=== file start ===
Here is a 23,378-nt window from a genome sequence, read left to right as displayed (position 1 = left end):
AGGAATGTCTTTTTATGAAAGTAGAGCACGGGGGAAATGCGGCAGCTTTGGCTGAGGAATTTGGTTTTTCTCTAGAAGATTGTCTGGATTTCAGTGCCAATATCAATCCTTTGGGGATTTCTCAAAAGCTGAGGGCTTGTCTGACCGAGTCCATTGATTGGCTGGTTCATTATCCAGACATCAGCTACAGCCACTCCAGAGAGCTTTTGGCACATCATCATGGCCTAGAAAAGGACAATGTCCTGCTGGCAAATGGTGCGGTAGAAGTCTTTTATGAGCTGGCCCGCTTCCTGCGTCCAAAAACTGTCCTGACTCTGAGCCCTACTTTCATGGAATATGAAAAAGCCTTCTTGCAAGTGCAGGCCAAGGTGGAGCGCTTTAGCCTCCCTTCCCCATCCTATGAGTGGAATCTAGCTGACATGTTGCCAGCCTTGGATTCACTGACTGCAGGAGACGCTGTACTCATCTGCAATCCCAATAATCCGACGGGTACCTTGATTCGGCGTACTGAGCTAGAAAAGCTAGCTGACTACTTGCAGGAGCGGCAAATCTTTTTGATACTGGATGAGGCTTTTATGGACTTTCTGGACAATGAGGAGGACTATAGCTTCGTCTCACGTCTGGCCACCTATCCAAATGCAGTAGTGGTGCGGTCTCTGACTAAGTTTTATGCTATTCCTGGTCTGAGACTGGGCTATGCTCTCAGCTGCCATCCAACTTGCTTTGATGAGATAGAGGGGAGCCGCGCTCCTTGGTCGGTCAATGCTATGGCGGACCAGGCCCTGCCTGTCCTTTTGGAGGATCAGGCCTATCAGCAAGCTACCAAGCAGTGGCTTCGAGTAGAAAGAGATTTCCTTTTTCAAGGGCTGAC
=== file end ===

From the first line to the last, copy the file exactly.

Here is a 23,378-nt window from a genome sequence, read left to right as displayed (position 1 = left end):
AGGAATGTCTTTTTATGAAAGTAGAGCACGGGGGAAATGCGGCAGCTTTGGCTGAGGAATTTGGTTTTTCTCTAGAAGATTGTCTGGATTTCAGTGCCAATATCAATCCTTTGGGGATTTCTCAAAAGCTGAGGGCTTGTCTGACCGAGTCCATTGATTGGCTGGTTCATTATCCAGACATCAGCTACAGCCACTCCAGAGAGCTTTTGGCACATCATCATGGCCTAGAAAAGGACAATGTCCTGCTGGCAAATGGTGCGGTAGAAGTCTTTTATGAGCTGGCCCGCTTCCTGCGTCCAAAAACTGTCCTGACTCTGAGCCCTACTTTCATGGAATATGAAAAAGCCTTCTTGCAAGTGCAGGCCAAGGTGGAGCGCTTTAGCCTCCCTTCCCCATCCTATGAGTGGAATCTAGCTGACATGTTGCCAGCCTTGGATTCACTGACTGCAGGAGACGCTGTACTCATCTGCAATCCCAATAATCCGACGGGTACCTTGATTCGGCGTACTGAGCTAGAAAAGCTAGCTGACTACTTGCAGGAGCGGCAAATCTTTTTGATACTGGATGAGGCTTTTATGGACTTTCTGGACAATGAGGAGGACTATAGCTTCGTCTCACGTCTGGCCACCTATCCAAATGCAGTAGTGGTGCGGTCTCTGACTAAGTTTTATGCTATTCCTGGTCTGAGACTGGGCTATGCTCTCAGCTGCCATCCAACTTGCTTTGATGAGATAGAGGGGAGCCGCGCTCCTTGGTCGGTCAATGCTATGGCGGACCAGGCCCTGCCTGTCCTTTTGGAGGATCAGGCCTATCAGCAAGCTACCAAGCAGTGGCTTCGAGTAGAAAGAGATTTCCTTTTTCAAGGGCTGAC